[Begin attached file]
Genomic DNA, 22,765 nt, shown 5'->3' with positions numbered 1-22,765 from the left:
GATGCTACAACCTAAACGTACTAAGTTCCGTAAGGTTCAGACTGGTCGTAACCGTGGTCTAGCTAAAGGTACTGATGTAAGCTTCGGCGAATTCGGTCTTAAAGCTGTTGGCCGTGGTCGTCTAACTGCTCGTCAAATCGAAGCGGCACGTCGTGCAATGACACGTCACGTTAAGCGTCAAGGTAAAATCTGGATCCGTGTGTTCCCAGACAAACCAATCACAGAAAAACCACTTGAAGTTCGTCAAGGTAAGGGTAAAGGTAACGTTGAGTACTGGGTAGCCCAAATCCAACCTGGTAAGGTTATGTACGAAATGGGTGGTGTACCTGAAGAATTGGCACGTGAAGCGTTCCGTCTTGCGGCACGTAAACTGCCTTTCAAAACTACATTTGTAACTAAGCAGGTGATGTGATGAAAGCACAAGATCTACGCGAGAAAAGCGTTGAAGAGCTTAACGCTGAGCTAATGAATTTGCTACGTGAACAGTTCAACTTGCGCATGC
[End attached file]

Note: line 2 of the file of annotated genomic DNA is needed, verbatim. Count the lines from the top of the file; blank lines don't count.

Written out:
GATGCTACAACCTAAACGTACTAAGTTCCGTAAGGTTCAGACTGGTCGTAACCGTGGTCTAGCTAAAGGTACTGATGTAAGCTTCGGCGAATTCGGTCTTAAAGCTGTTGGCCGTGGTCGTCTAACTGCTCGTCAAATCGAAGCGGCACGTCGTGCAATGACACGTCACGTTAAGCGTCAAGGTAAAATCTGGATCCGTGTGTTCCCAGACAAACCAATCACAGAAAAACCACTTGAAGTTCGTCAAGGTAAGGGTAAAGGTAACGTTGAGTACTGGGTAGCCCAAATCCAACCTGGTAAGGTTATGTACGAAATGGGTGGTGTACCTGAAGAATTGGCACGTGAAGCGTTCCGTCTTGCGGCACGTAAACTGCCTTTCAAAACTACATTTGTAACTAAGCAGGTGATGTGATGAAAGCACAAGATCTACGCGAGAAAAGCGTTGAAGAGCTTAACGCTGAGCTAATGAATTTGCTACGTGAACAGTTCAACTTGCGCATGC